Dicambatolerant field flag

Dicamba-tolerant crops soon to be a reality

Monsanto reached a milestone last month in its bid to register dicamba-tolerant (Xtend) soybeans and cotton. The USDA comment period was officially opened. According to Monsanto, cotton deregulation is scheduled for a 2015 release. Soybeans could be available at that same time depending on worldwide acceptance of the GMO trait. Monsanto estimates 2016 as a release date of Xtend soybeans. There are still a lot of regulatory hoops to jump through.

In Arkansas, the pesticide committee of the State Plant Board has been working on the anticipated state registration of Roundup Ready Xtend for several months. After much careful thought and testimony they have decided to recommend that the use of dicamba be allowed in 2015, if registered, under the use guidelines of the federal label with the addition of some language about buffers and wind direction. Much of this still depends on full registration approval and full State Plant Board approval. Once it is registered, be sure to read and follow all state and federal rules.

The concern with dicamba is off-target movement and volatility, primarily to non-dicamba-tolerant soybeans. Although some research has been done on lower volatility versions of dicamba, the initial registration request from Monsanto is for dicamba plus a drift retardant. Further down the line there are other formulations of dicamba and technologies being evaluated for Xtend crops. XtendiMax is dicamba plus a proprietary product called vapor grip that reduces volatility and Xtend herbicide is XtendiMax plus a formulation of glyphosate. This new technology also includes a process for cleaning tanks and booms.

In addition to controlling pigweed and horseweed which are resistant to glyphosate, the ability to use dicamba will also improve the control of weeds such as morningglory, sicklepod, redvine and trumpetcreeper when applied in-season. In particular, this technology will have a fantastic fit on redvine and trumpetcreeper acres.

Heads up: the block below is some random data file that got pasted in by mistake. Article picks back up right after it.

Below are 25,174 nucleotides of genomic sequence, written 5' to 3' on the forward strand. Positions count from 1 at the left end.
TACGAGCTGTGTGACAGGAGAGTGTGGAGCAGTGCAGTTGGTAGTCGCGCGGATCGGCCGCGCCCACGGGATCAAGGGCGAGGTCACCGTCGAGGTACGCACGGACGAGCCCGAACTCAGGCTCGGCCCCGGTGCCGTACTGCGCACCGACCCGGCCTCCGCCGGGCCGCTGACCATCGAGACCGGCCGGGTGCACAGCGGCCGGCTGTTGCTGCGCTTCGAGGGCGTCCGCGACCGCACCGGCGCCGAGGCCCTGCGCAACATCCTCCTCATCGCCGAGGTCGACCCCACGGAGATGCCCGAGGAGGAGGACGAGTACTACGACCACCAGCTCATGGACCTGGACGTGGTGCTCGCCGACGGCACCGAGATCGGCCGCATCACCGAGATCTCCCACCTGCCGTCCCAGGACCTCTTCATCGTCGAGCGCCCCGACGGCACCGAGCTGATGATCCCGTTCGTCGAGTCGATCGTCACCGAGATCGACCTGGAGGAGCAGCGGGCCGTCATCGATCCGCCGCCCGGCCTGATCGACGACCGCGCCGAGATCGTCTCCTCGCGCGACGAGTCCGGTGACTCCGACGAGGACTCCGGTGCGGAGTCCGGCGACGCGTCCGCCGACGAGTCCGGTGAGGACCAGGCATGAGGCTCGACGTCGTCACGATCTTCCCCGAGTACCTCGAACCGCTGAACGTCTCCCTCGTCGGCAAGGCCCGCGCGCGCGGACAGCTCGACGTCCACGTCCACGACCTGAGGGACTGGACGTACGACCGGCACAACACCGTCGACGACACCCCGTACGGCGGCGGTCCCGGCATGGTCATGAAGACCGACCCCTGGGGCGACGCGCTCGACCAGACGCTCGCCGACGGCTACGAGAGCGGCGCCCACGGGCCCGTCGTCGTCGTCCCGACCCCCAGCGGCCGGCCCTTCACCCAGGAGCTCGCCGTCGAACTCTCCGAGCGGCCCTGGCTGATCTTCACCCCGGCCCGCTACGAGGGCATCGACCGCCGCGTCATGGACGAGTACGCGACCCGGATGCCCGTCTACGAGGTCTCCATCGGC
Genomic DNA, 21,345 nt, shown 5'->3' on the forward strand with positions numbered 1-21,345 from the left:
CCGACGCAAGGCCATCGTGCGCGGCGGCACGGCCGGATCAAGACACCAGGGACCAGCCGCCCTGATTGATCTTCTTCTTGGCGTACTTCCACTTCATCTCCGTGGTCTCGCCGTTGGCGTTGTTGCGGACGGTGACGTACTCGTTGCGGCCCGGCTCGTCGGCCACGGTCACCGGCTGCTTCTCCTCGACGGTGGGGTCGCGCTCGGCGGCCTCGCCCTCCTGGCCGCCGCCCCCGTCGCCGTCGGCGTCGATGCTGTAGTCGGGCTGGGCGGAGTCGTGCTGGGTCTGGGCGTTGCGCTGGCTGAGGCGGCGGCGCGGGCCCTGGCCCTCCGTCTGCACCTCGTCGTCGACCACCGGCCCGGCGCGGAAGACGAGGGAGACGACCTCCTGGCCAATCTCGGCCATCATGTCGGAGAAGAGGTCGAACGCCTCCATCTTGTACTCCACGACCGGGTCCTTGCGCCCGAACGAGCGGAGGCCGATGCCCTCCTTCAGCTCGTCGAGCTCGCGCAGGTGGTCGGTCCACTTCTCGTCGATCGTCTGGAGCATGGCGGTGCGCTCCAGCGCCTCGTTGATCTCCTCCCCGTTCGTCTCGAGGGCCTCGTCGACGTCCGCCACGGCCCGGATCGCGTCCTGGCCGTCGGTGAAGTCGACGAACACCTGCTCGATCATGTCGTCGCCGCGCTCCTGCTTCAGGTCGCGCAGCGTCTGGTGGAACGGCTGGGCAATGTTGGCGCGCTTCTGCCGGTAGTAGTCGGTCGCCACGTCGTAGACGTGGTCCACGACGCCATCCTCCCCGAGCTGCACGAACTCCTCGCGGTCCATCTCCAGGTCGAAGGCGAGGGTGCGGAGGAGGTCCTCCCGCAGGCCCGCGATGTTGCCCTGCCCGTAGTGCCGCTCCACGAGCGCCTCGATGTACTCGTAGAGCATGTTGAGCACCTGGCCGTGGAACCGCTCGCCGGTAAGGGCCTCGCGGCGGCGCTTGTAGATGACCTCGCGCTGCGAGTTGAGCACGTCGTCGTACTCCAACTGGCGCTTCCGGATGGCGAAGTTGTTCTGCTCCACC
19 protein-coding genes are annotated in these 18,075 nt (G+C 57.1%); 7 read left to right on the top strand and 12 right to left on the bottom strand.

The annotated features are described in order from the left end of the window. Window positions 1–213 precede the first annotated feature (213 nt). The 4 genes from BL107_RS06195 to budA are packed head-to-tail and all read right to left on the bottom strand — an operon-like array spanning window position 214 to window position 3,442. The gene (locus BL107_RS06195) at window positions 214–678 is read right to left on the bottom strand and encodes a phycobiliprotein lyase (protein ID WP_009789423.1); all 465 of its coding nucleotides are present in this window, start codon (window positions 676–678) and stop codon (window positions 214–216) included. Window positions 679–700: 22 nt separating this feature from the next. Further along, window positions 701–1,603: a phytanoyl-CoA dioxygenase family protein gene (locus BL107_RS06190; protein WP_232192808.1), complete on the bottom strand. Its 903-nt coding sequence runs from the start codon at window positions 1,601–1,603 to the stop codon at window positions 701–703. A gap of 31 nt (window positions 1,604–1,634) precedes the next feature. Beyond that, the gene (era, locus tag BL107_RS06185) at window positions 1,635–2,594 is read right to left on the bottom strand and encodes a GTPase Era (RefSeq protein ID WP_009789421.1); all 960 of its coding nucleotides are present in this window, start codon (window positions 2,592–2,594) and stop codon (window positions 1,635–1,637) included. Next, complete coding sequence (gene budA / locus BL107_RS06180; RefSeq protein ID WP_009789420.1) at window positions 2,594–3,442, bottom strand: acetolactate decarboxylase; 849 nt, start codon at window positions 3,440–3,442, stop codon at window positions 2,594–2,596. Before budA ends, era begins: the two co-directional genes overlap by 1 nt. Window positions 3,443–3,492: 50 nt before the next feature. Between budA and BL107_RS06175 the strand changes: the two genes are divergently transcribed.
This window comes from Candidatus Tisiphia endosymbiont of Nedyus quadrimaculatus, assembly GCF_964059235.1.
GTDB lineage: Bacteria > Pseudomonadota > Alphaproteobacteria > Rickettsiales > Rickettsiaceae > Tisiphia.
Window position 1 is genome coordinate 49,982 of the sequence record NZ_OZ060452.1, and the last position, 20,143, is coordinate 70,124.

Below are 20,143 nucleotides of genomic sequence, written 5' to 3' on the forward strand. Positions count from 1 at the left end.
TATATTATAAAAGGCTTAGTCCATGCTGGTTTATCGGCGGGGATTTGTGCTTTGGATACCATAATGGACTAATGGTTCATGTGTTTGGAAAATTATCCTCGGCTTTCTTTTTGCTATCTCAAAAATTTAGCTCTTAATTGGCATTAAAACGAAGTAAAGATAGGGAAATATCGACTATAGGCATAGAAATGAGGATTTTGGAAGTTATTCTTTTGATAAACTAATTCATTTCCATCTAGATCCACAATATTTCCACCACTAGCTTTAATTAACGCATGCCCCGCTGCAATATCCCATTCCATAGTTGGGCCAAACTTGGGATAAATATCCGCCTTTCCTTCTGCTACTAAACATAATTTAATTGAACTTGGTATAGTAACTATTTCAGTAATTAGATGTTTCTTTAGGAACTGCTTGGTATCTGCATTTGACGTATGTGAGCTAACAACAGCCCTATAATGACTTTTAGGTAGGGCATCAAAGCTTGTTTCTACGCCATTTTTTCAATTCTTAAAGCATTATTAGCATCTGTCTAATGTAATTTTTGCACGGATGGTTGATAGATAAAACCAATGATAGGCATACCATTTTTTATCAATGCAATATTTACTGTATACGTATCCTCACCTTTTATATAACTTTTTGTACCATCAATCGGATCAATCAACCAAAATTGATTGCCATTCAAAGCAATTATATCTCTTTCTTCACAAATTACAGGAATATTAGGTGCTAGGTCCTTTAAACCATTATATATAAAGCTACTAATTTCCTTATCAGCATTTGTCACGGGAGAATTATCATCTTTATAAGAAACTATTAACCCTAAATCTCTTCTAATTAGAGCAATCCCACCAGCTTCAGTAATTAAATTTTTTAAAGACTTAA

Another big advantage will come with a zero-day plant-back interval. That is, you can make a burndown application of dicamba immediately prior to or after planting Xtend crops with no injury.

Dicamba also provides some residual control. Some research has shown that under low rainfall conditions, dicamba can improve residual weed control when tank-mixed with products like Dual, Warrant or Zidua, which require rainfall for activation.

This technology comes with the significant risk of off-target movement, especially to non-dicamba-tolerant soybeans (cotton is more tolerant to dicamba than soybeans). It is important to note that Enlist soybeans will not tolerate dicamba. Most drift on soybeans will likely be cosmetic, cupped leaves alone. It probably won’t hurt yields, but may cause consternation — more fields for me and the State Plant Board to look at. Even though yields are not hurt, an applicator could still be fined for off-target movement.

With this and other new herbicide-tolerant crops there is going to be both risk and reward, but with no new modes of action in sight and the current over-reliance on herbicides like glufosinate (Liberty) and the PPO inhibitors (Valor, Flexstar, Blazer, Cobra, etc.), we need new options for weed control.

In the Flag the Technology program, the color for dicamba will be black. Xtend is glyphosate plus dicamba and, therefore, a black and white checkered flag will signify an Xtend technology field.

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